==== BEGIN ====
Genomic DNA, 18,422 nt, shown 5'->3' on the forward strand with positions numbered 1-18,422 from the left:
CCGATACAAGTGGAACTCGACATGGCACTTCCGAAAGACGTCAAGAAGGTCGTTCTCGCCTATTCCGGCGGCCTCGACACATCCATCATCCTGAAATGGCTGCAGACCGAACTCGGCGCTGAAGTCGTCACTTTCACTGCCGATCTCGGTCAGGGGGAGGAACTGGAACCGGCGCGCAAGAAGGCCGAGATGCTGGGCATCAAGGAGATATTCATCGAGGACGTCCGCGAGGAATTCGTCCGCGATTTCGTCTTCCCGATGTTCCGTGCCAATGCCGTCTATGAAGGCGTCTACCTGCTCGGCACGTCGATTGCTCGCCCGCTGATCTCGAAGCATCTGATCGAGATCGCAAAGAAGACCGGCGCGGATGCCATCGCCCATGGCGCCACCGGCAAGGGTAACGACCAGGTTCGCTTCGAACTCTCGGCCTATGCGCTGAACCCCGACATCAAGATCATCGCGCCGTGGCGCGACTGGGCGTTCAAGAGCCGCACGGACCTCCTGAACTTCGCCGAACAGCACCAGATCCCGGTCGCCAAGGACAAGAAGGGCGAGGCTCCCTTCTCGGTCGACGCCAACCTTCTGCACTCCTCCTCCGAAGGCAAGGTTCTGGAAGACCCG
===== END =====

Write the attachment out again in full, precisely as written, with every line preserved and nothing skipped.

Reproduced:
Genomic DNA, 18,422 nt, shown 5'->3' on the forward strand with positions numbered 1-18,422 from the left:
CCGATACAAGTGGAACTCGACATGGCACTTCCGAAAGACGTCAAGAAGGTCGTTCTCGCCTATTCCGGCGGCCTCGACACATCCATCATCCTGAAATGGCTGCAGACCGAACTCGGCGCTGAAGTCGTCACTTTCACTGCCGATCTCGGTCAGGGGGAGGAACTGGAACCGGCGCGCAAGAAGGCCGAGATGCTGGGCATCAAGGAGATATTCATCGAGGACGTCCGCGAGGAATTCGTCCGCGATTTCGTCTTCCCGATGTTCCGTGCCAATGCCGTCTATGAAGGCGTCTACCTGCTCGGCACGTCGATTGCTCGCCCGCTGATCTCGAAGCATCTGATCGAGATCGCAAAGAAGACCGGCGCGGATGCCATCGCCCATGGCGCCACCGGCAAGGGTAACGACCAGGTTCGCTTCGAACTCTCGGCCTATGCGCTGAACCCCGACATCAAGATCATCGCGCCGTGGCGCGACTGGGCGTTCAAGAGCCGCACGGACCTCCTGAACTTCGCCGAACAGCACCAGATCCCGGTCGCCAAGGACAAGAAGGGCGAGGCTCCCTTCTCGGTCGACGCCAACCTTCTGCACTCCTCCTCCGAAGGCAAGGTTCTGGAAGACCCG